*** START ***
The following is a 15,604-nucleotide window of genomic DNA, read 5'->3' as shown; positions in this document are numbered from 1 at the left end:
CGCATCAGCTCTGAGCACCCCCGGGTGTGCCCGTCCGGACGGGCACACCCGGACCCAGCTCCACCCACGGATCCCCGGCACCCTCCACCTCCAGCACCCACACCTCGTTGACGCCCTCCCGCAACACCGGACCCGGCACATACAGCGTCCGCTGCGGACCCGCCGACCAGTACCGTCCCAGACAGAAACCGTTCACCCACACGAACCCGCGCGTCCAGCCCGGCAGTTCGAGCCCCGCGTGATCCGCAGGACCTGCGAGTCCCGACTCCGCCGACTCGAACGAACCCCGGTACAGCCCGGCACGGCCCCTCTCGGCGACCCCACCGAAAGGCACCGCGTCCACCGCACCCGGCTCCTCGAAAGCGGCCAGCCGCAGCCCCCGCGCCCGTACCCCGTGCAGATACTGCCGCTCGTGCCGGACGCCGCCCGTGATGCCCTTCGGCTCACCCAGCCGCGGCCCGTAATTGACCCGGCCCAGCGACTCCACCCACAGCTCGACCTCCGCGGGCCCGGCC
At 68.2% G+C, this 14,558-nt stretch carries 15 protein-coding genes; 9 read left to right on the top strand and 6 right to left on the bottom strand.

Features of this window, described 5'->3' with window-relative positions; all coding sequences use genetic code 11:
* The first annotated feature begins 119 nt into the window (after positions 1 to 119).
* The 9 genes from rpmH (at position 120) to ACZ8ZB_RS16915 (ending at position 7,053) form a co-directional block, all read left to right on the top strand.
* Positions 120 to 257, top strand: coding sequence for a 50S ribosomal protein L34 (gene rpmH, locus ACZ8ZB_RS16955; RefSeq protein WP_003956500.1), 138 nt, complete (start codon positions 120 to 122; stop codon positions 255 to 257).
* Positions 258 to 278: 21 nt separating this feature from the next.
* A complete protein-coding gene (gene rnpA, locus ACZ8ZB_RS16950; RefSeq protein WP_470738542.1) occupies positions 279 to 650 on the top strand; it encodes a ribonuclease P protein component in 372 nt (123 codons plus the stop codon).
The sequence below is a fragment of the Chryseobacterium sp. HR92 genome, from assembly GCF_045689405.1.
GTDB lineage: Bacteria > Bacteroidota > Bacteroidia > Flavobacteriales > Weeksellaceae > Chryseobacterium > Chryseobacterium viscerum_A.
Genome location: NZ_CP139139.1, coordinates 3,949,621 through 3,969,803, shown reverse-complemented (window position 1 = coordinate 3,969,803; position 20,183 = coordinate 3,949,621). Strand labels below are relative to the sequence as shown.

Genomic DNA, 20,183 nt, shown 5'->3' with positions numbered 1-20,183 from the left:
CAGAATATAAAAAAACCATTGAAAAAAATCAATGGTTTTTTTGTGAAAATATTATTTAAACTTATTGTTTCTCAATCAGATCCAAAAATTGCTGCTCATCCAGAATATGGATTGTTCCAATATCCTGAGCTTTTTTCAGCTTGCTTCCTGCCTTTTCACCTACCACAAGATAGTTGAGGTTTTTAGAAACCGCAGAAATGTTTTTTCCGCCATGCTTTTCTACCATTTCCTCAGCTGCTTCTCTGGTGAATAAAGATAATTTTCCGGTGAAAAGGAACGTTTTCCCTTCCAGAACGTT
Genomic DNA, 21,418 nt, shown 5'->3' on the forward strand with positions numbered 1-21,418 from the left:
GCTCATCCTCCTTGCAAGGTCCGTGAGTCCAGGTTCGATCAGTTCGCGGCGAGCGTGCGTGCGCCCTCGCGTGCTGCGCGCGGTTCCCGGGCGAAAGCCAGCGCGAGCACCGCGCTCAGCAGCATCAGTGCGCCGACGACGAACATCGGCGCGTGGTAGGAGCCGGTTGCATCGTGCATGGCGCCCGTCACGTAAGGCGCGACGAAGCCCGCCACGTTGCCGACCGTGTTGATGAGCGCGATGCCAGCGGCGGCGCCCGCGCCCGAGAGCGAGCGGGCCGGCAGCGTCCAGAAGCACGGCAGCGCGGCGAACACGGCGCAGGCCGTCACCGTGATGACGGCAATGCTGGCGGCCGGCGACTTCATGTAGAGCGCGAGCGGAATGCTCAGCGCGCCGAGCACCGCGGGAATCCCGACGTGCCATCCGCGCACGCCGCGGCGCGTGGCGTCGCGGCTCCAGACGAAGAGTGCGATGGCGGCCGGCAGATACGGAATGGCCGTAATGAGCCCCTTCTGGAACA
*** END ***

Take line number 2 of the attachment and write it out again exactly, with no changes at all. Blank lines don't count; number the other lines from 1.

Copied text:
CGCATCAGCTCTGAGCACCCCCGGGTGTGCCCGTCCGGACGGGCACACCCGGACCCAGCTCCACCCACGGATCCCCGGCACCCTCCACCTCCAGCACCCACACCTCGTTGACGCCCTCCCGCAACACCGGACCCGGCACATACAGCGTCCGCTGCGGACCCGCCGACCAGTACCGTCCCAGACAGAAACCGTTCACCCACACGAACCCGCGCGTCCAGCCCGGCAGTTCGAGCCCCGCGTGATCCGCAGGACCTGCGAGTCCCGACTCCGCCGACTCGAACGAACCCCGGTACAGCCCGGCACGGCCCCTCTCGGCGACCCCACCGAAAGGCACCGCGTCCACCGCACCCGGCTCCTCGAAAGCGGCCAGCCGCAGCCCCCGCGCCCGTACCCCGTGCAGATACTGCCGCTCGTGCCGGACGCCGCCCGTGATGCCCTTCGGCTCACCCAGCCGCGGCCCGTAATTGACCCGGCCCAGCGACTCCACCCACAGCTCGACCTCCGCGGGCCCGGCC